Now Peak Oil movement’s noise is correct in only one message: we have 7 years to breakthrough in weaning off our world’s future from being solely addicted to carbon and other dirty energies that pollute in use. If we fail to encourage innovative questions such as: for how many decades have inventors been studying how to scale up photosynthesis energies that clean as they are used? then Peak Oil will ensure that the world’s markets will destruct in financial mayhem. Will we collaborate in time? How great a part can public broadcasting play in championing an iterative inquiry? and How fast are sustainability investments scaling up the new inventions? These are sorts of questions all human beings need to collaborate in debating now. Worthwhile opening an urgent dialogue around a network near you? If so join our worldwide register of peoples. Sustainability Billionaires or Peak Oil – the choice is yours. permalink
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I hope we act sufﬁciently quickly, Chris. You are right about the intertwining of these systems: one goes, a lot gets taken down. The ones that won’t survive are those that haven’t used brand in an inclusive way—and that’s by looking after welfare of humans on a planetary scale. Whether or not the oil companies contribute to environmental ills, they can do better. We do have a deadline: I hope we act before it’s too late.Post a Comment
September 26, 2005
My good friend Stefan Engeseth, author of Detective Marketing and the upcoming One, has started a blog at blog.detectivemarketing.com. A few of the gems are from his books, but he posts from time to time with his inspirations. Wait a few more weeks and you should be able to download the ﬁrst chapter of his new book. permalink
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Thank you for popping by with your question. Detective Marketing and One talk about how to incorporate the consumer movement into planning one’s own brand strategy—a favourite topic of Stefan Engeseth. The earlier book is simpler; the later one is more comprehensive.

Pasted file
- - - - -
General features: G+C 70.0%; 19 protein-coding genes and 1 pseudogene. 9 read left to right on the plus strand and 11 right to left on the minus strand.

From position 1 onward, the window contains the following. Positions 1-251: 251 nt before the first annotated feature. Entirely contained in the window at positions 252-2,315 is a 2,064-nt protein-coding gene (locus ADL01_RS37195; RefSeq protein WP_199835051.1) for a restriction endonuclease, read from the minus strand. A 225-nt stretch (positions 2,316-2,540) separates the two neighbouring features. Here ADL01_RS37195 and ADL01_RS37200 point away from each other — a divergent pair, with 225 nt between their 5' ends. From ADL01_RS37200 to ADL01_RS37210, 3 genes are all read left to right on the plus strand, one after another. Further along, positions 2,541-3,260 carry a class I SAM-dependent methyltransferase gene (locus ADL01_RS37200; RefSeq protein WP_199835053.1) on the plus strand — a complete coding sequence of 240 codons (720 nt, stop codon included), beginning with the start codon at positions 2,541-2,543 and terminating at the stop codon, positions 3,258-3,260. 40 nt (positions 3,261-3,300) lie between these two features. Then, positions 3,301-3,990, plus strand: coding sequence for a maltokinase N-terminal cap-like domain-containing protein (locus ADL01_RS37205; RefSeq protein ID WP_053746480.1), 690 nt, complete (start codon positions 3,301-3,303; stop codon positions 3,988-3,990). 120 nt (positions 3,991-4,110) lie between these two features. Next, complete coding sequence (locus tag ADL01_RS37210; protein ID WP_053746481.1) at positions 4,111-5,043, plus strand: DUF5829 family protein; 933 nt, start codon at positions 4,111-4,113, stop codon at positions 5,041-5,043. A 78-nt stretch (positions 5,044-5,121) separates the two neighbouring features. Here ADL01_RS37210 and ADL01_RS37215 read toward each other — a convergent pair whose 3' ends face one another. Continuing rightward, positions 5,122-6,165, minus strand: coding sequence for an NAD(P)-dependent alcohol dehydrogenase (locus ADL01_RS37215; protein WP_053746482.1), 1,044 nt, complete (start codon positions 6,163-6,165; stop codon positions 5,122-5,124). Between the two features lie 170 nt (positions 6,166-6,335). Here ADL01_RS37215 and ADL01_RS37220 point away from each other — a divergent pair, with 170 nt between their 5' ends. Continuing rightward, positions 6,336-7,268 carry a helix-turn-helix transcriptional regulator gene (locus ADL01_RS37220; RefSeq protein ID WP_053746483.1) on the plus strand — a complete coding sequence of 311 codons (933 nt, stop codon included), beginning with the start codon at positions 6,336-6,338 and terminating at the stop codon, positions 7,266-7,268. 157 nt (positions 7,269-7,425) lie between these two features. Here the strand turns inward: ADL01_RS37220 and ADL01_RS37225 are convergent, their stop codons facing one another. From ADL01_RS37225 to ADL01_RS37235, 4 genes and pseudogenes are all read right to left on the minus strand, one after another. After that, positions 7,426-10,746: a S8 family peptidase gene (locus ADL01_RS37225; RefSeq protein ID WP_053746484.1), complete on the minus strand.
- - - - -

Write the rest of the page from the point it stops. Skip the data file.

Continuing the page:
My honest opinion: the later book is more traditional in its presentation; the earlier one is fun and can be better thought of as an inspirational, creative guide.Post a Comment
September 22, 2005
I’m not sure why I remain so charitable toward my compatriots Down Under. Lucire had its party at Crobar in Manhattan, attended by Fox & Friends, New York Post, The New York Times, Al Hurra, Fashion News Live, StyleZone TV, MAMi and many others. I saw coverage in The Palm Beach Post, New York and elsewhere, including the blogosphere. The New Zealand media were conspicuously absent, and no one followed up on licensing footage, despite earlier emails. Post-party, the usual suspects (mostly online) helped us get the news out, with print and television not among them.
Before some of the regular readers of this blog tell me it’s because I’m outspoken, a bit of a backgrounder: every business I have started in this country became known abroad ﬁrst, even in the days before I exercised my PR connections. My font software business received its ﬁrst item of coverage in the American national press in 1994 or thereabouts, and 2004 in New Zealand. My brand consulting work took less time, but again it was better known outside this country than inside. Lucire, as a web title, was already doing business with AltaVista and getting in to USA Today long before the local crowd knew about it.